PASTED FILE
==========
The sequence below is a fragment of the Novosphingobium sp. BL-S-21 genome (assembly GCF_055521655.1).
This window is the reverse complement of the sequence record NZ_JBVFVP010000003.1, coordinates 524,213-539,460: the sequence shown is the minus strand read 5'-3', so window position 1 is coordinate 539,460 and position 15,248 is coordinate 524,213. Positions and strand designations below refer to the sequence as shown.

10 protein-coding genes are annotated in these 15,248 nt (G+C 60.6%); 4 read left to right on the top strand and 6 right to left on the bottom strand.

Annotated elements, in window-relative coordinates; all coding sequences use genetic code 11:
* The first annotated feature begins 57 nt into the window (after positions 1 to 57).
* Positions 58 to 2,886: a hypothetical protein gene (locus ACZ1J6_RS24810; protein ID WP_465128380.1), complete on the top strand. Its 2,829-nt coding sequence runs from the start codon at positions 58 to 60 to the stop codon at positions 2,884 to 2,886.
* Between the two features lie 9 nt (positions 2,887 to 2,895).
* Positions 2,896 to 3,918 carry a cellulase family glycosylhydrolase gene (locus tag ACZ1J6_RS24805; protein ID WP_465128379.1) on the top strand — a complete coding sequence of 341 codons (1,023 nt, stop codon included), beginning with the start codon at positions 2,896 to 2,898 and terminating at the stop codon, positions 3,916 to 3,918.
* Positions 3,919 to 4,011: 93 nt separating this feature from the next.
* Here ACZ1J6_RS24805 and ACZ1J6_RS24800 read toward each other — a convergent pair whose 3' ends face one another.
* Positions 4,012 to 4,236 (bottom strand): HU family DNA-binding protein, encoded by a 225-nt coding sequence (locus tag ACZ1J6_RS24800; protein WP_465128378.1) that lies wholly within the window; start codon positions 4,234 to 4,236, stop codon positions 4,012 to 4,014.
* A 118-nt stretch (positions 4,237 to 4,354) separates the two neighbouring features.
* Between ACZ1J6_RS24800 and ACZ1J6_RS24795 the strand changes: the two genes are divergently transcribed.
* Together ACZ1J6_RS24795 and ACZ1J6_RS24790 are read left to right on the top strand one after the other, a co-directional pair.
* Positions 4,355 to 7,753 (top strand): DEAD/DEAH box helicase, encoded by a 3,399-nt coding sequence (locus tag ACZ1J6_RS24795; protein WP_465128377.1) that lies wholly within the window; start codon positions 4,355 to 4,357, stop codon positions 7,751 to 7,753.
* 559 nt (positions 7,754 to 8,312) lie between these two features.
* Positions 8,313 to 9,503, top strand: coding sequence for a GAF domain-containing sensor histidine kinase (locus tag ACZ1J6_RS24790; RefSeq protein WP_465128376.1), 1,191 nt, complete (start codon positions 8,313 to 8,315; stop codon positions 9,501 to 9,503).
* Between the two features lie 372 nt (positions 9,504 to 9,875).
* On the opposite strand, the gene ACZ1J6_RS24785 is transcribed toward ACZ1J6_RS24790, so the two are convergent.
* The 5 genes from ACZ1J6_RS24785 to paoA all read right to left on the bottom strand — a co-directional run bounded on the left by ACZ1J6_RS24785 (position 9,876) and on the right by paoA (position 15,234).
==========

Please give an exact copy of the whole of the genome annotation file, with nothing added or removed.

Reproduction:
The sequence below is a fragment of the Novosphingobium sp. BL-S-21 genome (assembly GCF_055521655.1).
This window is the reverse complement of the sequence record NZ_JBVFVP010000003.1, coordinates 524,213-539,460: the sequence shown is the minus strand read 5'-3', so window position 1 is coordinate 539,460 and position 15,248 is coordinate 524,213. Positions and strand designations below refer to the sequence as shown.

10 protein-coding genes are annotated in these 15,248 nt (G+C 60.6%); 4 read left to right on the top strand and 6 right to left on the bottom strand.

Annotated elements, in window-relative coordinates; all coding sequences use genetic code 11:
* The first annotated feature begins 57 nt into the window (after positions 1 to 57).
* Positions 58 to 2,886: a hypothetical protein gene (locus ACZ1J6_RS24810; protein ID WP_465128380.1), complete on the top strand. Its 2,829-nt coding sequence runs from the start codon at positions 58 to 60 to the stop codon at positions 2,884 to 2,886.
* Between the two features lie 9 nt (positions 2,887 to 2,895).
* Positions 2,896 to 3,918 carry a cellulase family glycosylhydrolase gene (locus tag ACZ1J6_RS24805; protein ID WP_465128379.1) on the top strand — a complete coding sequence of 341 codons (1,023 nt, stop codon included), beginning with the start codon at positions 2,896 to 2,898 and terminating at the stop codon, positions 3,916 to 3,918.
* Positions 3,919 to 4,011: 93 nt separating this feature from the next.
* Here ACZ1J6_RS24805 and ACZ1J6_RS24800 read toward each other — a convergent pair whose 3' ends face one another.
* Positions 4,012 to 4,236 (bottom strand): HU family DNA-binding protein, encoded by a 225-nt coding sequence (locus tag ACZ1J6_RS24800; protein WP_465128378.1) that lies wholly within the window; start codon positions 4,234 to 4,236, stop codon positions 4,012 to 4,014.
* A 118-nt stretch (positions 4,237 to 4,354) separates the two neighbouring features.
* Between ACZ1J6_RS24800 and ACZ1J6_RS24795 the strand changes: the two genes are divergently transcribed.
* Together ACZ1J6_RS24795 and ACZ1J6_RS24790 are read left to right on the top strand one after the other, a co-directional pair.
* Positions 4,355 to 7,753 (top strand): DEAD/DEAH box helicase, encoded by a 3,399-nt coding sequence (locus tag ACZ1J6_RS24795; protein WP_465128377.1) that lies wholly within the window; start codon positions 4,355 to 4,357, stop codon positions 7,751 to 7,753.
* 559 nt (positions 7,754 to 8,312) lie between these two features.
* Positions 8,313 to 9,503, top strand: coding sequence for a GAF domain-containing sensor histidine kinase (locus tag ACZ1J6_RS24790; RefSeq protein WP_465128376.1), 1,191 nt, complete (start codon positions 8,313 to 8,315; stop codon positions 9,501 to 9,503).
* Between the two features lie 372 nt (positions 9,504 to 9,875).
* On the opposite strand, the gene ACZ1J6_RS24785 is transcribed toward ACZ1J6_RS24790, so the two are convergent.
* The 5 genes from ACZ1J6_RS24785 to paoA all read right to left on the bottom strand — a co-directional run bounded on the left by ACZ1J6_RS24785 (position 9,876) and on the right by paoA (position 15,234).